Lachlan
Guest

I dont know whether true but I hear banks here are starting to go towards non-recourse mortgage lending.

Biker
Guest

‘Fred’, apart from the fact that you don’t begin to factor in a host of important considerations such as the generous tax concessions available to your landlord, including annual capital depreciation on the actual building, as well as strata fees, etc, etc, etc, you’re citing one aspect of the property market: rentals.

Ned’s summary is appropriate. I’d only add ‘naive’, between ‘effing’ and ‘fruit loops’. Naive is the kindest term of quite a few I considered… .

Fred
Guest
Biker, I know the maths for the landlord. Negative Gearing implies a loss is occuring. Lanlords have accepted this loss so long as they are in a safe environment where those losses are offset by Capital Gains. Where we differ is you believe the environment will always remain safe for investors. Whereas I believe we are nearing our debt capacity and there are few if any more capital gains to be had. Even the “soft landing” scenario of flat prices means that those Negative Gearing losses are real losses and not offset by any capital gains. No investor would enter… Read more »
Stillgotshoeson
Guest
Comment by Fred on 27 November 2010: @Ned. Consider your typical first home owner punter with a $50k deposit (probably much lower than $50k) thinking about whether to rent or buy a $500k apartment. The buying scenario: $450k loan @ 8% = $36k pa Strata levies ~ $5k pa Ongoing repairs and maintenance $1k???? Total = $42k. The renting scenario: Rent ~ $24k pa ($460pw) *Interest on $50k deposit at 5% = $2500. Let say $1500 net. Total = $22500 $50000 worth of a share that is set to at least triple in price over the next year or so…… Read more »
Biker
Guest
‘Fred’: “Lanlords have accepted this loss so long as they are in a safe environment where those losses are offset by Capital Gains.” We lanlords know a little more than you teningts, ‘Fred’. Your word ‘implies’ says it all. :D Euan, salary sacrifice has a better return than most punters can make through shares or property. Salary sacrifice now has a low(er) limit. In the days when we could max it out to 75% each… and when CFS was returning over 50% on Super, we killed the beast. Those days are gone. We can still roll CGT into Super, though:… Read more »
Stillgotshoeson
Guest

I imagine you have reconsidered your house purchase. Was that a small quick voice I heard: “…oooo I can’t sell, I will have to pay CGT…

Not at all… I am not adverse to paying taxes…
I may be a capitalist at heart by I also have a social conscience.. ;)

Primary purpose for me in regards to propety would be a steady income stream, not capital growth….

Fred
Guest

Biker, other than personal insults you are yet to make a single statement which counters the argument that houses are overpriced relative to rents and wages.

Maybe house prices won’t crash because “landlords know more”. It didn’t work for lanlords around the rest of the world but we all know Australia is “different”.

Biker
Guest

Pleased to hear you’re not averse to paying taxes. What percentage do you pay with your SMSF?

Sure and a social conscience, like a steady income stream, is a fine thing to have. ;)

Stillgotshoeson
Guest
Comment by Fred on 27 November 2010: Biker, other than personal insults you are yet to make a single statement which counters the argument that houses are overpriced relative to rents and wages. Maybe house prices won’t crash because “landlords know more”. It didn’t work for lanlords around the rest of the world but we all know Australia is “different”. My concern with “property investors” is that many (enough to influence the market) are not what you call astute investors, but just naive people that have jumped on the property always goes up, you can’t go wrong with property wagon… Read more »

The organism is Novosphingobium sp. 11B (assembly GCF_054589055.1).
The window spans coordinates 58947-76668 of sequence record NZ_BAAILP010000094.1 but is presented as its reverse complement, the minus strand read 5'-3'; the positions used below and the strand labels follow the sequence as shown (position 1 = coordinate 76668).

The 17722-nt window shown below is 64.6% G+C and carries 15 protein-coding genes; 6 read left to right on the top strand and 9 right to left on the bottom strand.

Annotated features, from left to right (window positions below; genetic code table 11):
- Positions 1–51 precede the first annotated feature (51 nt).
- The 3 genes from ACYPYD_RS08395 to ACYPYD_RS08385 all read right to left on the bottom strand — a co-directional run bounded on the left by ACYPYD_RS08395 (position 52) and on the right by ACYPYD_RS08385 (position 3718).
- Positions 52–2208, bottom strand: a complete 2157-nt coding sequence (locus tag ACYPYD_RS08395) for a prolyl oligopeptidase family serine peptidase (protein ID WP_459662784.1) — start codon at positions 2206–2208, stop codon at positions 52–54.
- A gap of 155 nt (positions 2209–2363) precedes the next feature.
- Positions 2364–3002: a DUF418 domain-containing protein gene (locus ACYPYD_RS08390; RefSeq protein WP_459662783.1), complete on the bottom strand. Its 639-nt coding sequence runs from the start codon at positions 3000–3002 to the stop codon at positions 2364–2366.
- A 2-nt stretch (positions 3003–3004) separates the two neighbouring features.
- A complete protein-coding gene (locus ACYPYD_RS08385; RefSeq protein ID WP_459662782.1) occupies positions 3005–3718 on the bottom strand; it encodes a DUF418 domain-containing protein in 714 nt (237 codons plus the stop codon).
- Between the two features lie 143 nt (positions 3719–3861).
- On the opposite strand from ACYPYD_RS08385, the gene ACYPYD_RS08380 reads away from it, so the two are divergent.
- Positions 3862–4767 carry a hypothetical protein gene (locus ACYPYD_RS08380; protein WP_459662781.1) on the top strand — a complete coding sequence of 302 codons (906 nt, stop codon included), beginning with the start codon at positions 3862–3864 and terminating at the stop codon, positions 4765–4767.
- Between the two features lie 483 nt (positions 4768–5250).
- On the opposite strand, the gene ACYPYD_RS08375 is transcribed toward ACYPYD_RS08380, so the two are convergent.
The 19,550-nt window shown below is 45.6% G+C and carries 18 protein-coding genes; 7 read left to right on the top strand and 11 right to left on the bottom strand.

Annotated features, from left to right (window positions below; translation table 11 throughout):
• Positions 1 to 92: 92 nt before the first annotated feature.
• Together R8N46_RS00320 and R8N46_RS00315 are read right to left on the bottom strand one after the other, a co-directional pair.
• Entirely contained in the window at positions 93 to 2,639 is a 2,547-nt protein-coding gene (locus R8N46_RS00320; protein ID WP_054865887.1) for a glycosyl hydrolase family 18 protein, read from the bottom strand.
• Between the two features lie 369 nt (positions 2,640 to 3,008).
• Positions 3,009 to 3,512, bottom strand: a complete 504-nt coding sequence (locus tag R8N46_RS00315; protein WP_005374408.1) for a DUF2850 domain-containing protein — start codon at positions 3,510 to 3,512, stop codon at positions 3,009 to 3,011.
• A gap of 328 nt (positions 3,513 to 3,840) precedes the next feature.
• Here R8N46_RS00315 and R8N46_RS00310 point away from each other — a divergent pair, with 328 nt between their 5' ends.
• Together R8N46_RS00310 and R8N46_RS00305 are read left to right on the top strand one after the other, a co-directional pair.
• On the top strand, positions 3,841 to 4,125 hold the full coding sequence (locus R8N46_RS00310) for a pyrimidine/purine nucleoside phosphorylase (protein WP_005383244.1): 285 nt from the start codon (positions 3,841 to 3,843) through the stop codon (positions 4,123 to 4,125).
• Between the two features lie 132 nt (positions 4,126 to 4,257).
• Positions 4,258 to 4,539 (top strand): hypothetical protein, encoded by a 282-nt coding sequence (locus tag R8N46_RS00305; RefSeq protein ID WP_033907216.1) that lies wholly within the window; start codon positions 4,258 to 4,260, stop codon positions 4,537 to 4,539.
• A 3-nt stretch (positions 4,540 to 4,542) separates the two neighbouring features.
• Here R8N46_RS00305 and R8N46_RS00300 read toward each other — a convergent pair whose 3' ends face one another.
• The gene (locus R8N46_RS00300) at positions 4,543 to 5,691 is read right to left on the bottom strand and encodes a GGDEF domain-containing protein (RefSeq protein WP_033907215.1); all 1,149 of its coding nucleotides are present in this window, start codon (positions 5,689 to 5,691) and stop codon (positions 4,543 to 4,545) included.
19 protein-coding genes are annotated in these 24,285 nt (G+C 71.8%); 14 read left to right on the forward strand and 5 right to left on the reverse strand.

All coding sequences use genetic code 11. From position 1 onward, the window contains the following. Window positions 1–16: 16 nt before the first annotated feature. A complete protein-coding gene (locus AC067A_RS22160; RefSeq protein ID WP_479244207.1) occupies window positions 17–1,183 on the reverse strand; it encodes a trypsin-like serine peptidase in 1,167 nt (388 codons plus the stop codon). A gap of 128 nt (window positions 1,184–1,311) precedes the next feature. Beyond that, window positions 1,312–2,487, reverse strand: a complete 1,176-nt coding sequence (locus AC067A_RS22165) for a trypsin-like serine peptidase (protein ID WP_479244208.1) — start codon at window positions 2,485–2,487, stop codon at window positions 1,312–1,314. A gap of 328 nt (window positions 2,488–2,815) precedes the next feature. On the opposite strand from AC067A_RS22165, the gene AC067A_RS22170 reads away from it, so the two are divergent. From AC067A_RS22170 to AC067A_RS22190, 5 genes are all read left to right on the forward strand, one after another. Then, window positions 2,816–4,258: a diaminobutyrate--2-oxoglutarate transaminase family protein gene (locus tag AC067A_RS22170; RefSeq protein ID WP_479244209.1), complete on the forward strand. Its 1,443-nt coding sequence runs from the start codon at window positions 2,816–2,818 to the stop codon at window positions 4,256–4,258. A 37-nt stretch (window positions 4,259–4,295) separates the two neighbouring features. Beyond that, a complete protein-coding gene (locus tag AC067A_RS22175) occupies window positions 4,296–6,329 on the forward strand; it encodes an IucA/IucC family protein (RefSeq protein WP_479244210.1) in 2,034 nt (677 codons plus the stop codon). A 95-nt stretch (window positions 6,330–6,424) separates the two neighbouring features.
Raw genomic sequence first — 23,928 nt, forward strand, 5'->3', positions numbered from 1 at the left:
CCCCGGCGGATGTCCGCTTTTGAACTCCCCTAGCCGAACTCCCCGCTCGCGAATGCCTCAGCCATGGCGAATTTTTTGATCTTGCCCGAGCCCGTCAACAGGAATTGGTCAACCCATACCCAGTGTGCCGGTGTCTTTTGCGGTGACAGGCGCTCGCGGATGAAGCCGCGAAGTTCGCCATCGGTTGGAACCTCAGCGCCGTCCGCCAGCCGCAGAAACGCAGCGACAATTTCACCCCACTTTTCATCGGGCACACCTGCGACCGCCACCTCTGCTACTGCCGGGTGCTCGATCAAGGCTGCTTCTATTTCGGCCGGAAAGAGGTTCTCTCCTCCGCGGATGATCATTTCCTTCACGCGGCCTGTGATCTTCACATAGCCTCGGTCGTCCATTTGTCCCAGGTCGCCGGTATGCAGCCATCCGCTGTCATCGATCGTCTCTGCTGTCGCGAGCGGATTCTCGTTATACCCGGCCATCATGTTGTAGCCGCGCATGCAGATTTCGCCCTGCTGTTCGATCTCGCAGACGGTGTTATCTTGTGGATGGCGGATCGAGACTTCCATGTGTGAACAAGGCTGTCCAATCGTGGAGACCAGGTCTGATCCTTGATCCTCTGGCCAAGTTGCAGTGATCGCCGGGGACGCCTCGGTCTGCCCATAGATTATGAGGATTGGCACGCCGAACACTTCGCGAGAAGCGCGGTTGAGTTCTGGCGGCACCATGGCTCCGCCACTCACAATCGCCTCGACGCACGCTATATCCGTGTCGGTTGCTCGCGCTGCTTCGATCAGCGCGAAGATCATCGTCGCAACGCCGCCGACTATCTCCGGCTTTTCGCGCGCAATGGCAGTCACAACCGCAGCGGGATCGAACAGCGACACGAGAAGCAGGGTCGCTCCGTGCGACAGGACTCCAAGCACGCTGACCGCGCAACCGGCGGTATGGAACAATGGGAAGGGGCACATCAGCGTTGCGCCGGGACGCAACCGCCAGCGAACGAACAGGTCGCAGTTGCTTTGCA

Biker
Guest

Excellent point, ‘Fred’. Australia is different.

Even Euan, once the doyen of bears, is considering an investment property.
In a very flat market, cashed-up, he hasn’t yet been able to convince his seller that a crash is coming.

No matter how loudly he squeeks “you’re going to come unstuck!” they just don’t listen. Try ‘Fred’s argument, that it’s different here.
Hasn’t worked for ‘Fred’ but an accent with a special lilt may work… . ;)

Biker
Guest

And, BTW, ‘Fred’, while I didn’t personally call you an effing fruitloop (that was Ned’s excellent observation about folk whose website claims their spruiker has “a Godlike power” :D ) if that cap fits, wear it backwards, son.

My personal insult (?) was to add ‘naive’, quite a kindness given your strange contribution… .

Stillgotshoeson
Guest

Comment by Biker on 27 November 2010:

Excellent point, ‘Fred’. Australia is different.

Even Euan, once the doyen of bears, is considering an investment property.
In a very flat market, cashed-up, he hasn’t yet been able to convince his seller that a crash is coming

Oh I am still a bear… people that have bought property are going to get burnt.
The naive, the greedy and the “lazy” will come unstuck and the newspaper column “comments” section will be filled with “the government must do something”

Biker
Guest

Sour grapes, son. You made them an offer, they turned you down.

Your Gaelic curse? “Them that bought property are going to be toast!”

Biker
Guest

Apologies for my omission: “Them that bought property are going to come ‘unstuck’, then be toast!” Think that was the correct order of The Curse.
Of course the Irish Mafia would probably throw a horse’s head in there somewhere… . ;)

Still have your Mafia ‘connection’, Euan?

Stillgotshoeson
Guest

no sour grapes… No difference to me one way or the other… House is not listed yet..

Biker
Guest